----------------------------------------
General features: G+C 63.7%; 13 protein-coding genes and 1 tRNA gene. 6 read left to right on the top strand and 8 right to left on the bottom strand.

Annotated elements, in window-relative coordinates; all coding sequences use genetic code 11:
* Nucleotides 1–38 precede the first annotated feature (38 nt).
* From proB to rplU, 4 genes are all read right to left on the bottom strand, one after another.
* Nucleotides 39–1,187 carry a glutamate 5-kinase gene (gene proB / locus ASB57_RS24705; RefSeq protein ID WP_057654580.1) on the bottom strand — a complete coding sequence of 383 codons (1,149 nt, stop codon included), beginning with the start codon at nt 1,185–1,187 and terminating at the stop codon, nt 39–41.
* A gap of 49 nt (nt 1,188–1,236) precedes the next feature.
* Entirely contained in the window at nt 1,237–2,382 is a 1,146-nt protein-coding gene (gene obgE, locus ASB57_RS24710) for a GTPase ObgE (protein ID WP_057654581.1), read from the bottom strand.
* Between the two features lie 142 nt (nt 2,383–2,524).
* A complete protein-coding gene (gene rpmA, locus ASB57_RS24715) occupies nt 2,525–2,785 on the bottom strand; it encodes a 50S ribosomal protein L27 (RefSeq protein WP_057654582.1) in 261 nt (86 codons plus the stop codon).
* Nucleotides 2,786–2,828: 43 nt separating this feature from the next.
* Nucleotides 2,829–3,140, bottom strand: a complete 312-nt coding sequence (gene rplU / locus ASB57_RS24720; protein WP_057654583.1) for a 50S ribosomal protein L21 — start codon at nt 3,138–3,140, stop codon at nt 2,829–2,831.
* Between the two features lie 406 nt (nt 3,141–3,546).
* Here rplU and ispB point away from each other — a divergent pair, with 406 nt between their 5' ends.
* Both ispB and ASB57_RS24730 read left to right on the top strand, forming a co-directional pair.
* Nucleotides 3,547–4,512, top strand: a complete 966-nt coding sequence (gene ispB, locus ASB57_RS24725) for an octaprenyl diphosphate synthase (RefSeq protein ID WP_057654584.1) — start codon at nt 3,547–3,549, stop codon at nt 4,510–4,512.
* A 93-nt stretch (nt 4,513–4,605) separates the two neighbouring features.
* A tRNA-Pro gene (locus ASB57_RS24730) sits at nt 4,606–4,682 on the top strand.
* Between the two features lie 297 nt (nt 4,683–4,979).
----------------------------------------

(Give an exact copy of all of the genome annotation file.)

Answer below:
General features: G+C 63.7%; 13 protein-coding genes and 1 tRNA gene. 6 read left to right on the top strand and 8 right to left on the bottom strand.

Annotated elements, in window-relative coordinates; all coding sequences use genetic code 11:
* Nucleotides 1–38 precede the first annotated feature (38 nt).
* From proB to rplU, 4 genes are all read right to left on the bottom strand, one after another.
* Nucleotides 39–1,187 carry a glutamate 5-kinase gene (gene proB / locus ASB57_RS24705; RefSeq protein ID WP_057654580.1) on the bottom strand — a complete coding sequence of 383 codons (1,149 nt, stop codon included), beginning with the start codon at nt 1,185–1,187 and terminating at the stop codon, nt 39–41.
* A gap of 49 nt (nt 1,188–1,236) precedes the next feature.
* Entirely contained in the window at nt 1,237–2,382 is a 1,146-nt protein-coding gene (gene obgE, locus ASB57_RS24710) for a GTPase ObgE (protein ID WP_057654581.1), read from the bottom strand.
* Between the two features lie 142 nt (nt 2,383–2,524).
* A complete protein-coding gene (gene rpmA, locus ASB57_RS24715) occupies nt 2,525–2,785 on the bottom strand; it encodes a 50S ribosomal protein L27 (RefSeq protein WP_057654582.1) in 261 nt (86 codons plus the stop codon).
* Nucleotides 2,786–2,828: 43 nt separating this feature from the next.
* Nucleotides 2,829–3,140, bottom strand: a complete 312-nt coding sequence (gene rplU / locus ASB57_RS24720; protein WP_057654583.1) for a 50S ribosomal protein L21 — start codon at nt 3,138–3,140, stop codon at nt 2,829–2,831.
* Between the two features lie 406 nt (nt 3,141–3,546).
* Here rplU and ispB point away from each other — a divergent pair, with 406 nt between their 5' ends.
* Both ispB and ASB57_RS24730 read left to right on the top strand, forming a co-directional pair.
* Nucleotides 3,547–4,512, top strand: a complete 966-nt coding sequence (gene ispB, locus ASB57_RS24725) for an octaprenyl diphosphate synthase (RefSeq protein ID WP_057654584.1) — start codon at nt 3,547–3,549, stop codon at nt 4,510–4,512.
* A 93-nt stretch (nt 4,513–4,605) separates the two neighbouring features.
* A tRNA-Pro gene (locus ASB57_RS24730) sits at nt 4,606–4,682 on the top strand.
* Between the two features lie 297 nt (nt 4,683–4,979).